Bush then appointed two staunch conservatives to the court: John G. Roberts Jr. (one of Bush’s legal foot-soldiers in Florida) as chief justice as well as Samuel A. Alito Jr.
As Dionne notes, after the historic blockade of Merrick Garland, president Barack Obama’s nominee to replace the late Antonin Scalia, and now Kavanaugh’s confirmation despite Dr. Christine Blasey Ford’s credible testimony that Kavanaugh sexually assaulted her, the conservative white minority has achieved a landmark goal:
A generations-long conservative majority on the court has been cemented in place by a political minority. Kavanaugh was named by a president who won 46 percent of the popular vote and confirmed by senators representing 44 percent of the population. When you lack a majority, controlling the branch of government not subject to the voters is vital to working your will.
The packing of the Supreme Court with white male conservatives was the heart of a political strategy to prevent the changing of American demographics from changing American democracy — or at least slow it down as long as possible. That strategy is also buttressed by the racial gerrymandering of congressional districts, surgically directed voter suppression of racial minority votes, the dramatic reduction of immigration by people of color, and racially focused mass incarceration policies that prevent former felons from voting. Imagine if the 1.6 million former felons in Florida could vote. And imagine how that might affect the campaign of Andrew Gillum, the mayor of Tallahassee and the first African-American candidate for governor. Drug use is almost identical for whites and blacks, but incarceration is overwhelmingly and disproportionately black and brown; further, nonviolent crimes — like stealing anything worth more than $300 — is a “felony” in Florida.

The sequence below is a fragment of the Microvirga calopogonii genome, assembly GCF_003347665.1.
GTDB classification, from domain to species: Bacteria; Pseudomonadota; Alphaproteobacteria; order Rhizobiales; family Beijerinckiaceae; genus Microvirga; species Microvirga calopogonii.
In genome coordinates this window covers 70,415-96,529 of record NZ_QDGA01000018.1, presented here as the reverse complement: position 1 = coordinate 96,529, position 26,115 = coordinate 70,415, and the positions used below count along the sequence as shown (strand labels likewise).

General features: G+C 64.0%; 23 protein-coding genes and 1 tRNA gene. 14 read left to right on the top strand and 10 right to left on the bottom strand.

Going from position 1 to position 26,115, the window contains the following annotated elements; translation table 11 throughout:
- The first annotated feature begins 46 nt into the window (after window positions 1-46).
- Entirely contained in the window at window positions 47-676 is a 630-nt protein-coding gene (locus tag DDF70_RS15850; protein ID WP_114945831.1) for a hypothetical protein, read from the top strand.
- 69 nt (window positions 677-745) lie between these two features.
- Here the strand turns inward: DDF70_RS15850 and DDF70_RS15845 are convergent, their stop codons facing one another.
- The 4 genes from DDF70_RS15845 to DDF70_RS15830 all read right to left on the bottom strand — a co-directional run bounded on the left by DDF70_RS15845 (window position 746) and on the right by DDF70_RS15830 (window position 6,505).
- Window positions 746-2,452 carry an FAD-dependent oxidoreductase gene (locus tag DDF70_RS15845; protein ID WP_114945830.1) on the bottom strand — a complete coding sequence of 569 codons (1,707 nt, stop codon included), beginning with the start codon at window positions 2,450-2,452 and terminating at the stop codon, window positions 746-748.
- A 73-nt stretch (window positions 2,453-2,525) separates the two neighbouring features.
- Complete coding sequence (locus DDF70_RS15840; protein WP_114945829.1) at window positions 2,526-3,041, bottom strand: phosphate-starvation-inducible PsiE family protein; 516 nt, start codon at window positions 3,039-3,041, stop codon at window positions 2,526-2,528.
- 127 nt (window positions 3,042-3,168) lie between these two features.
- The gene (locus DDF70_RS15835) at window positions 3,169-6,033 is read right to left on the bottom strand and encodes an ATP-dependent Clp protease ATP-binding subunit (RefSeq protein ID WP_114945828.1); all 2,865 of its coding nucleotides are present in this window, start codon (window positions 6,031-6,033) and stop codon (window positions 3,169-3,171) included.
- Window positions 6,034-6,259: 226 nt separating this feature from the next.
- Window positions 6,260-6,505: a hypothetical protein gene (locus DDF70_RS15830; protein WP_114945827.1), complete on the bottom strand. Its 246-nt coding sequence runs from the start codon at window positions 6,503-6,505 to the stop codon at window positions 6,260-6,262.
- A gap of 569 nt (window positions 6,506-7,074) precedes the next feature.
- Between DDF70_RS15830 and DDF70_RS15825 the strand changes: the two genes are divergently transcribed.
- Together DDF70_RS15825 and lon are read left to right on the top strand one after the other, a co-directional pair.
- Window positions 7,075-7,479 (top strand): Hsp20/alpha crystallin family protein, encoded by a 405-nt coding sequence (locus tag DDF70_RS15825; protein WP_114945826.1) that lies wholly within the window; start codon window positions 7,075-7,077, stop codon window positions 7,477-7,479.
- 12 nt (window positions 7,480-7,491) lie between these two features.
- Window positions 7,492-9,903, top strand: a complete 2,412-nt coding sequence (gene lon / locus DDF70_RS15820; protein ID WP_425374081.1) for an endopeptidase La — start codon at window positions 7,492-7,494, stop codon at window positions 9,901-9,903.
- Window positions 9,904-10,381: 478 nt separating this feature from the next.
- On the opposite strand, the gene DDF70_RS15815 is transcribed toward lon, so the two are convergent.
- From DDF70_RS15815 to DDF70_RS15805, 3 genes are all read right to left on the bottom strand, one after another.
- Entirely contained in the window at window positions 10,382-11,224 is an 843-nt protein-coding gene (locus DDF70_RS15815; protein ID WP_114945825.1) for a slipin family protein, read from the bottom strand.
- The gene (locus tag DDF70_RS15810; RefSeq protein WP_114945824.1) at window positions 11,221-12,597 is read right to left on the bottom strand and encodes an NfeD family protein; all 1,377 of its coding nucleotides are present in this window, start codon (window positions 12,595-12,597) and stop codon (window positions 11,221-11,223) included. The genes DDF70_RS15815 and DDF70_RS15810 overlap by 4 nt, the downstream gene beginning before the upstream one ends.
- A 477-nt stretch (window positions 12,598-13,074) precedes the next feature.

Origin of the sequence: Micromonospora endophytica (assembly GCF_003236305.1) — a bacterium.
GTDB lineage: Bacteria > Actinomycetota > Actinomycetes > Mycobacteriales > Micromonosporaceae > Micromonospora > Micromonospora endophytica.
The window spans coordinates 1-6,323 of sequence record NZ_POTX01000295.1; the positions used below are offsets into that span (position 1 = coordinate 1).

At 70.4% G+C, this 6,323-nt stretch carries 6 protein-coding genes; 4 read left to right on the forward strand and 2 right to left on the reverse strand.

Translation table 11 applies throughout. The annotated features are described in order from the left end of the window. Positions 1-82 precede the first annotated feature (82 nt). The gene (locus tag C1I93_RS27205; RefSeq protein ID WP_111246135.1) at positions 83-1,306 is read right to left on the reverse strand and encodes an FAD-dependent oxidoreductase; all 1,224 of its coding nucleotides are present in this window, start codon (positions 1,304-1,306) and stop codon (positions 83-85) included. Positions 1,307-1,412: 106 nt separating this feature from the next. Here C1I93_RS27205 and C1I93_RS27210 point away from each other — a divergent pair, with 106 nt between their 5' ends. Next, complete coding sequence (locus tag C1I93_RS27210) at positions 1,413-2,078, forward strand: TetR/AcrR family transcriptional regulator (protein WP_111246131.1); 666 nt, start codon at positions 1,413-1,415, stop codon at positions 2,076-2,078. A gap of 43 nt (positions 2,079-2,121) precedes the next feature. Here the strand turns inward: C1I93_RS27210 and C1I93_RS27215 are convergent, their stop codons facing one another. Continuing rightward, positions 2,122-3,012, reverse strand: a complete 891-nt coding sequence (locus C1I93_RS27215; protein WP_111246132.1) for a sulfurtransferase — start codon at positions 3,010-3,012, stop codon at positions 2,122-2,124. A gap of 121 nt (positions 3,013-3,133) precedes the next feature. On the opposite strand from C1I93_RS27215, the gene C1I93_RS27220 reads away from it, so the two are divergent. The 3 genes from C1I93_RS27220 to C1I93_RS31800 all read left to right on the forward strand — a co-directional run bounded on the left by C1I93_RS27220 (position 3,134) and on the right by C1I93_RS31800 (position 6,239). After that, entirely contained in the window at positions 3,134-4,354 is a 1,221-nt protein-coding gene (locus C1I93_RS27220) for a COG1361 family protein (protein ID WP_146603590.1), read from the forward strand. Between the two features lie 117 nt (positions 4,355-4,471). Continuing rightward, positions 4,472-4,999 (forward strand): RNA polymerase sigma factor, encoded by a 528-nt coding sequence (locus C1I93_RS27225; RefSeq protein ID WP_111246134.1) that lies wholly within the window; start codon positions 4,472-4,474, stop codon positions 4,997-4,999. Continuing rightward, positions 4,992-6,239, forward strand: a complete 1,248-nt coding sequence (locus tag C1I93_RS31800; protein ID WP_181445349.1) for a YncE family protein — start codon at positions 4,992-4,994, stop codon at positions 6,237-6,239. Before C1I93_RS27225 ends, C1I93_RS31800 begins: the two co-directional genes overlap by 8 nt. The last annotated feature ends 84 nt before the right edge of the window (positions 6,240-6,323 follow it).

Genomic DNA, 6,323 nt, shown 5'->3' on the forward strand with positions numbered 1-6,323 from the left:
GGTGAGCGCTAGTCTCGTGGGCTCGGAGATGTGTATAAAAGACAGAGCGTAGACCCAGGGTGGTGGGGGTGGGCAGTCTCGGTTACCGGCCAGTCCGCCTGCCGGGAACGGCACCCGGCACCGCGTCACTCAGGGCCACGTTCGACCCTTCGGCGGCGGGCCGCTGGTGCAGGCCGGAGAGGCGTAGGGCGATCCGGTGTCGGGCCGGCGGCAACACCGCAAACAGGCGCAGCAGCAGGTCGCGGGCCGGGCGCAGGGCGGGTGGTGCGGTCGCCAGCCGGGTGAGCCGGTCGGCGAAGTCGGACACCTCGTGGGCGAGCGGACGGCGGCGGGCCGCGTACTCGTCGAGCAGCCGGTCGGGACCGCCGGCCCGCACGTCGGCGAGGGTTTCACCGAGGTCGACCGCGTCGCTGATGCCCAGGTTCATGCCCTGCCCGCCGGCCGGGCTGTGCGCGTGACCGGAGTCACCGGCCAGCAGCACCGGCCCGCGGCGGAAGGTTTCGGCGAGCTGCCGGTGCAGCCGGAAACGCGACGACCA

Racal gerrymandering, targeted voter suppression, dramatic reductions in immigration, and the mass incarceration of racial minorities who won’t be able to vote even after they have served their time are all part of a strategy to prevent or slow demography from changing democracy.